30 Amazing Vintage Photographs Showing Times Square From Between the 1930s and 1970s

Formerly known as Longacre Square, Times Square was renamed in 1904 after The New York Times moved its headquarters to the newly erected Times Building – now One Times Square – the site of the annual New Year’s Eve ball drop which began on December 31, 1907, and continues today, attracting over a million visitors to Times Square every year.

The general atmosphere of Times Square changed with the onset of the Great Depression in the early 1930s. City residents moved uptown to cheaper neighborhoods, and many popular theaters closed, replaced by saloons, brothels, “burlesque halls, vaudeville stages, and dime houses.” The area acquired a reputation as a dangerous and seedy neighborhood in the following decades.

Nevertheless, Times Square continued to be the site of the annual ball drop on New Year’s Eve. The ball drop was placed on hiatus for New Year’s Eve in 1942 and 1943 due to lighting restrictions during World War II. Instead, a moment of silence was observed at midnight in Times Square, accompanied by the sound of chimes played from sound trucks.

On May 8, 1945, a massive crowd celebrated Victory in Europe Day in Times Square; and on August 15, 1945, the largest crowd in the history of Times Square gathered to celebrate Victory over Japan Day. The victory itself was announced by a headline on the “zipper” news ticker at One Times Square, which read “*** OFFICIAL TRUMAN ANNOUNCES JAPANESE SURRENDER ***”, the six asterisks representing the branches of the U.S. Armed Forces.

Brightly adorned with billboards and advertisements, Times Square is sometimes referred to as “The Crossroads of the World”, “The Center of the Universe”, “the heart of The Great White Way”, and the “heart of the world”.

Looking towards the Times Building on Times Square, the Paramount Building is on the right, and Seventh Avenue on the left crossing Broadway, 1930.
Broadway looking towards Times Square in New York. 8th February 1934.
Paramount Building in Times Square, New York, towers over Schenleys Chinese Restaurant, 1936.
An overhead view of Times Square at night, New York City, New York, 1937.
A view of the Planters Peanuts illuminated sign at the intersection of Broadway and 7th Avenue, Times Square, New York City, New York, 1940.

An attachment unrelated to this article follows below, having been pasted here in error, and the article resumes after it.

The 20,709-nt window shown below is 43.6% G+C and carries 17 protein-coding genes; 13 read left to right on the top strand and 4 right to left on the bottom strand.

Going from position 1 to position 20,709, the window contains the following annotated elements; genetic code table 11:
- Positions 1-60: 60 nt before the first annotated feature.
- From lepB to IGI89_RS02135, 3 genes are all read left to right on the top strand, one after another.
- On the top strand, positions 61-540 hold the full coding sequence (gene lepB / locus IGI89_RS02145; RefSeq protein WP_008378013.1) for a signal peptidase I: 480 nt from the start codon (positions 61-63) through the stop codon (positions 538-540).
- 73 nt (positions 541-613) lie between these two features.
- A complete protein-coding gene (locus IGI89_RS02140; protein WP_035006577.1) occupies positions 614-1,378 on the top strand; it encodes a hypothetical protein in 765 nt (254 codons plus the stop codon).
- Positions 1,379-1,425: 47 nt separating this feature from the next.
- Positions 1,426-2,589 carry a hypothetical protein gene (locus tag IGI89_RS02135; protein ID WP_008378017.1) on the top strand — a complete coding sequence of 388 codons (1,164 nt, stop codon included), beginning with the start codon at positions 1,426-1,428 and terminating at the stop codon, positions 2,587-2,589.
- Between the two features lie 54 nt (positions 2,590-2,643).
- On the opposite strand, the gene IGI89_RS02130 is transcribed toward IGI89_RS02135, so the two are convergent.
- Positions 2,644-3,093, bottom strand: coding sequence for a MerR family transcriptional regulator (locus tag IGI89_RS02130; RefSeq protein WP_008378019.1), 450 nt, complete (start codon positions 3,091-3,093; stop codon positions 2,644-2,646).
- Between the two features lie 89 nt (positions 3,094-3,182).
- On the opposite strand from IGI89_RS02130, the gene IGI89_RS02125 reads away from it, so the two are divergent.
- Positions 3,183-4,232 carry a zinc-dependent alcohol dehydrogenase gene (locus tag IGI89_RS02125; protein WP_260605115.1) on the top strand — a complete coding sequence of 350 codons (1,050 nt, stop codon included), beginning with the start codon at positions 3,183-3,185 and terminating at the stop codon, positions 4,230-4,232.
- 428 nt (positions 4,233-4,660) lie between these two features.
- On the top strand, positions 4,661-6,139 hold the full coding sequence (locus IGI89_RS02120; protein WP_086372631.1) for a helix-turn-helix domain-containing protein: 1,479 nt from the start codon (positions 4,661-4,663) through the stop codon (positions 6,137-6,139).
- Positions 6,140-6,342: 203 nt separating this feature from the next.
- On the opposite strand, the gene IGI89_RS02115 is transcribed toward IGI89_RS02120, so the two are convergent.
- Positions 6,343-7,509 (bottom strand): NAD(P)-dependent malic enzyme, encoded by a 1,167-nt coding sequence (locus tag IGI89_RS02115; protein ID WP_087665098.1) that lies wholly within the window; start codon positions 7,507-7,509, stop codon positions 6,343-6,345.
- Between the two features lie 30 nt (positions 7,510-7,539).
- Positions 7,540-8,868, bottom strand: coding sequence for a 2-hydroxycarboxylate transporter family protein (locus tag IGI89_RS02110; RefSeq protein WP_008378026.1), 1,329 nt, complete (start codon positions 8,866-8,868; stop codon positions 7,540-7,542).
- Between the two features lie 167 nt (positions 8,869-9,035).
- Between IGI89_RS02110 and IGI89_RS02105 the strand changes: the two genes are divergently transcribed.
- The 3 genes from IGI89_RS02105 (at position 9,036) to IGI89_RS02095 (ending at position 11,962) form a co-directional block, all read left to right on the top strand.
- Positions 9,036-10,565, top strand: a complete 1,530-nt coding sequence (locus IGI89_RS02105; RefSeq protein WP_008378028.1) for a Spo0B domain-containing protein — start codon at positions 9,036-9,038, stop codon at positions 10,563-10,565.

A military band and a Curtiss P-40 Army Pursuit plane in Duffy Square on the corner of Times Square in New York. The plane is part of an exhibition to encourage men to join the Army Air Corps. 10th April 1941.
Crowds celebrate VE day in Times Square, New York. 8th May 1945.
A rear veiw of a soldier on crutches in a crowd in Times Square on VJ Day, New York City, August 1945.
A pretzel vendor selling his wares from a wicker basket in the Times Square and Broadway area of New York, 1947.
An information seeker speaks into a microphone at a police information booth at Times Square, New York. 14th March 1949.
Old signs reclaimed by neon sign making company Art-Craft Strauss, circa 1950. Many of their signs adorn New Yorks Times Square.
A salesman bides his time in Times Square, Manhattan, New York, 1950.
A night street scene at 47th Street near Times Square, showing night club and theater signs, New York City, New York, 1958.
Choristers from a Norwegian choir on a visit to New York take photographs in Times Square, 1956.
A Beth David Hospital ambulance on call in Times Square, 1956.
A group of majorettes parading in the Thanksgiving Parade near Times Square, New York. 26th November 1961.
Crowds of pedestrians walk at the intersection of Eighth Avenue and 42nd Street, with the Allied Chemical building visible in the background, New York City, 1962.
A gigantic litter basket in Times Square, New York with a sign saying, [Just a Drop in the basket keeps New York Clean]. Another signe threatens a 25 fine for any litterbug caught by the Sanitation Police Flying sqaud. 18th March 1964.
Two butchers stop to chat after buying hot dogs from a street vendor in the Times Square area of New York, 1965.
A policeman directs traffic in front of the famous neon billboards of Times Square in New York City, at its intersection with Broadway, 1965
New York nightclub owner Jack L Hickman spends his free time marching around Times Square with a sign that reads [The only good communist is a dead communist]. 26th April 1965.
A woman sitting in a Times Square cafeteria, New York, 1968.
Times Square, New York with the statue of theatrical impresario, George Cohan being studied by a fur coated, mini-skirted passer-by, 1969.
Actress Linda Hayden on a bench in Times Square, New York, 1969.
A man entering a barber shop under Times Square, New York, 1969.
Two amputees take part in a parade through Times Square in New York City, to commemorate the end of the Vietnam War and honour those who took part in it. 6th April 1973.
Exterior view of Circus Circus, an [adult amusement center], in Times Square as a man walks past wearing a hat and carrying his coat over his arm, New York, New York, 1975. The marquee advertises exotic models, nude girls, books, magazines, games, and peep shows, as well as a juice bar and [high-potency protein health drinks].
A porn shop with films and live shows near Times Square, New York, 1975.
Shoppers on West 42nd Street between 7th and 8th Avenues in the Times Square area of New York. 12th October 1975.
Clean washing hanging out to dry above a laundry one block west of the more glamorous Times Square, New York, 1977.

Leave a Reply

Fill in your details below or click an icon to log in:

WordPress.com Logo

You are commenting using your WordPress.com account. Log Out /  Change )

Twitter picture

You are commenting using your Twitter account. Log Out /  Change )

Facebook photo

You are commenting using your Facebook account. Log Out /  Change )

Connecting to %s

%d bloggers like this: